North Korea hasn’t been deterred by Donald Trump’s bluster, United Nations sanctions or whatever backroom pressure China has to bring. Kim Jong-un wants to see missiles fly over the Pacific, and today one did, per South Korea’s Yonhap news agency.
US officials confirmed the launch, saying they believe an intercontinental ballistic missile was tested, and the Japanese Prime Minister’s office said the missile landed within 200 miles of the island nation’s coast, according to NBC News.
This is the first North Korean missile test since September, but the 20th this year, as Kim’s government ramped up its program to develop nuclear weapons and the tools to deliver them against its enemies. Independent analysts suspect that North Korea now has the ability to launch nuclear weapons at the continental United States, though the US and South Korean governments offer more conservative assessments.
A two month lull in testing was interpreted by some as a sign that diplomatic pressure has been paying off, but missile experts offered more prosaic reasons: Blustery weather makes launches more difficult, and personnel and resources may have been diverted to assist the harvest in a country that faces severe food shortages.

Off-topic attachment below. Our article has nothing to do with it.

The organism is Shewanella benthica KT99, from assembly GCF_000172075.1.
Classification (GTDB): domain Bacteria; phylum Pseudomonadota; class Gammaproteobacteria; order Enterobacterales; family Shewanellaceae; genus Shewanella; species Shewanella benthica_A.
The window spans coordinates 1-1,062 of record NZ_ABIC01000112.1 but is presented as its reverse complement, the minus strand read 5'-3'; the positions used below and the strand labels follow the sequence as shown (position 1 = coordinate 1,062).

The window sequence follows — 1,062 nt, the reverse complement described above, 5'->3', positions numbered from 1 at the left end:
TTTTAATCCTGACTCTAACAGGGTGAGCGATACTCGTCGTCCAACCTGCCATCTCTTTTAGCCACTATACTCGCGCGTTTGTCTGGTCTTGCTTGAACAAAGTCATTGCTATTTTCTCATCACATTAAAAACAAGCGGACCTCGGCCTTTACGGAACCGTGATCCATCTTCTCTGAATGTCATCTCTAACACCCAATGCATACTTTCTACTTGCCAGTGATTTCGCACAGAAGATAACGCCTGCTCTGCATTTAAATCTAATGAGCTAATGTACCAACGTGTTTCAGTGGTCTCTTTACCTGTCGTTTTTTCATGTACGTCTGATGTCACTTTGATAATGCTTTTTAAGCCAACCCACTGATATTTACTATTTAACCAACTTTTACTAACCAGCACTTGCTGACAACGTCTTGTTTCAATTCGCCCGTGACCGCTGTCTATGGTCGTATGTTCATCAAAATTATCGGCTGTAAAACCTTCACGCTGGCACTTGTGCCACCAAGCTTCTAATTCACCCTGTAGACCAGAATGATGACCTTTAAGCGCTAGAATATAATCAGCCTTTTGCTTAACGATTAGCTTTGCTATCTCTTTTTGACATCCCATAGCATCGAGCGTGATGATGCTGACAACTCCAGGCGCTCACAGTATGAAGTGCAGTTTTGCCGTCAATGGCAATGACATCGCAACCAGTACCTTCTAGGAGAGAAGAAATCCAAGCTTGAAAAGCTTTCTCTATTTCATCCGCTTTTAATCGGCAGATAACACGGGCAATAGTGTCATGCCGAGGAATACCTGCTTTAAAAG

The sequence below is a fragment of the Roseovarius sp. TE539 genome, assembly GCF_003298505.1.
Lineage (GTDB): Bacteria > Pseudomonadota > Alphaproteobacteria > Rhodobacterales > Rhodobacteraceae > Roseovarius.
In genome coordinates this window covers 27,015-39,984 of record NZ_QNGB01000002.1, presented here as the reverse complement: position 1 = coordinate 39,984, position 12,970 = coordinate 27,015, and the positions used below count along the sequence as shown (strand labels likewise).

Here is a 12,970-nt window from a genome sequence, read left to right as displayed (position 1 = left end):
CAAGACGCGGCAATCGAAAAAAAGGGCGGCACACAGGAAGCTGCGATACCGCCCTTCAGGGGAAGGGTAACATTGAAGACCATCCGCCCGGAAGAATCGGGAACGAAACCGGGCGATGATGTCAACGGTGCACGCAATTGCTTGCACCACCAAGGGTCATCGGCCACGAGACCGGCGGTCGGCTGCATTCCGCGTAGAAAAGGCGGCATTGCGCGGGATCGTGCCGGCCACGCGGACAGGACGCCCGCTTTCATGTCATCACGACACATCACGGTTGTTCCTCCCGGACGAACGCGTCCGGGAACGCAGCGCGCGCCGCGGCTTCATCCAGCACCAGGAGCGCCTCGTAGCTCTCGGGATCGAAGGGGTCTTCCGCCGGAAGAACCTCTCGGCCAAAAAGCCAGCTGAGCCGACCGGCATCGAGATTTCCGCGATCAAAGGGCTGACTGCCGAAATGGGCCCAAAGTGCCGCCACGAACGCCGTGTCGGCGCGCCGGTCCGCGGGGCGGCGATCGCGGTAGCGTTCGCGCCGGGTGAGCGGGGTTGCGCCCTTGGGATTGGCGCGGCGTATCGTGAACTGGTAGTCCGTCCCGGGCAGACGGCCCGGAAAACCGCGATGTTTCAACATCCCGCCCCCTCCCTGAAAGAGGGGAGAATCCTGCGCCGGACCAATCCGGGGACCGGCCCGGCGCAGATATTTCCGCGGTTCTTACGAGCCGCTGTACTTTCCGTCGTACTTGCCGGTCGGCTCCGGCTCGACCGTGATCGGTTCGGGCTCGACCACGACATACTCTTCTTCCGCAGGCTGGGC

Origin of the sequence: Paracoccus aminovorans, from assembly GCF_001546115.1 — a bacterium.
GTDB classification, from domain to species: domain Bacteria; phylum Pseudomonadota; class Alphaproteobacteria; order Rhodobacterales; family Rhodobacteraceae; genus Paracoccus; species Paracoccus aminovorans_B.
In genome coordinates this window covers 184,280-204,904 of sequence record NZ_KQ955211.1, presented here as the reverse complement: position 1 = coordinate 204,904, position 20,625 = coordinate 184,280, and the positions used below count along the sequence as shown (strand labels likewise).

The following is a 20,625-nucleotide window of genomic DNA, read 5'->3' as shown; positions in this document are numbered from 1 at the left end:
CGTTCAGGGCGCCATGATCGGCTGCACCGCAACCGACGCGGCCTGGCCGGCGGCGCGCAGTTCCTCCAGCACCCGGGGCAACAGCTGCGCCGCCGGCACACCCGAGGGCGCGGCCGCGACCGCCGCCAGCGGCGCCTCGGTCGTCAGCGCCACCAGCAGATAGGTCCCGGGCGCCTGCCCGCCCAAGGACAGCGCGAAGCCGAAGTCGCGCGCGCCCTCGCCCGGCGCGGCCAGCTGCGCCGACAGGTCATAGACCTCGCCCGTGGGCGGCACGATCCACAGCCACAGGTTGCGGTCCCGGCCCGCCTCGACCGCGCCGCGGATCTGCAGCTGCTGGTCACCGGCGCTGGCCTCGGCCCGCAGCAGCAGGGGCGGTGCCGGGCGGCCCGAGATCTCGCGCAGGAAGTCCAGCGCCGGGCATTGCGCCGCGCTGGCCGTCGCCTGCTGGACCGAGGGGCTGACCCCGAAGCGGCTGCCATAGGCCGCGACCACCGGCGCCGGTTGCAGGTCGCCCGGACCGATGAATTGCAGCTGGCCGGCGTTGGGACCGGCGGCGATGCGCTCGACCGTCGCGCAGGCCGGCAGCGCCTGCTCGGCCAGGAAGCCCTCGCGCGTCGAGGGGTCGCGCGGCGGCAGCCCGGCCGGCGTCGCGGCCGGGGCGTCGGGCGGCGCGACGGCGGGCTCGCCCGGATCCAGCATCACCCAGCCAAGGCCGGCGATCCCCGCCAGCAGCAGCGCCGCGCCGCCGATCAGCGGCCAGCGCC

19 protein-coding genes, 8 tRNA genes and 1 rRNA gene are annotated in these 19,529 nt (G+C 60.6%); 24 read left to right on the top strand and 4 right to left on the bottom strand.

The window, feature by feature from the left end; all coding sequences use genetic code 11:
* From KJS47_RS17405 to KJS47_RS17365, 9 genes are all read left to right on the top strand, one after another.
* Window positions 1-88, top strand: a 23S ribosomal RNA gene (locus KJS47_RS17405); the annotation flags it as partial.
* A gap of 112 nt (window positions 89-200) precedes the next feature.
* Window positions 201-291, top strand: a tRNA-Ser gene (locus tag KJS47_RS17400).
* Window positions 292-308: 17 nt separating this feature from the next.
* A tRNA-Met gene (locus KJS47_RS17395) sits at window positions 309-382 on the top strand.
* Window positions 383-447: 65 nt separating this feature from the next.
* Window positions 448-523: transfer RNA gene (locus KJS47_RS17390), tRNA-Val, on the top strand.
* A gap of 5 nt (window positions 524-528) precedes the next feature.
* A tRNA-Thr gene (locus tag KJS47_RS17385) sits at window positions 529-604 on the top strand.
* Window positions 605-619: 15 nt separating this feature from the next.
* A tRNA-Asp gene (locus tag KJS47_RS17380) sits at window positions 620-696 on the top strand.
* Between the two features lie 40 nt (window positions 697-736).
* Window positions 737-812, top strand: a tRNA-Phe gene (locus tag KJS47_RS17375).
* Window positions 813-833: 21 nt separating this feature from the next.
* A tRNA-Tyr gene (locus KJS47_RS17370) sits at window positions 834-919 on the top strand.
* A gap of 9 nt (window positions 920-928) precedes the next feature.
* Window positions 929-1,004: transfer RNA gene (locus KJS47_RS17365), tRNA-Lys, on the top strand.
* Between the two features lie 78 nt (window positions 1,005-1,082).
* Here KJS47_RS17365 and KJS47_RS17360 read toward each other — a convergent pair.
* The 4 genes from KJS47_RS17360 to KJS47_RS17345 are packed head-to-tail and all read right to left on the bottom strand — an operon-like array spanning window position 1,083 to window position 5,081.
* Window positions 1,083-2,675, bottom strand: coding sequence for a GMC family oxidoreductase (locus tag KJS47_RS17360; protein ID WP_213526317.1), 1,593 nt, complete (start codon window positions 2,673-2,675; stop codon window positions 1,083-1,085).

The US has been scrambling to react to North Korea’s missile program, including funding a private company developing small radar satellites to help find and target missiles before they launch. In November, the US military asked Congress for $4 billion in emergency funding to increase up cyber attacks on North Korea and develop new anti-missile counter measures using drones and fighter jets.
In September, the United Nations instituted new sanctions against the country. And after a visit to Asia earlier this month, US president Donald Trump said he worked to unite key regional powers China, South Korea and Japan in isolating North Korea. But his claims were quickly undermined by the Chinese government, which said it would remain open to a “freeze-for-freeze” agreement that would halt both North Korean missile testing and joint US-South Korean military exercises.
Today, it’s clear that North Korea hasn’t been deterred by any perceived unity among the international community. The US has no good military options for preventing North Korea from going nuclear, and it’s not clear whether the State Department, which recently closed down its sanctions coordination office, has the capacity to offer a diplomatic response.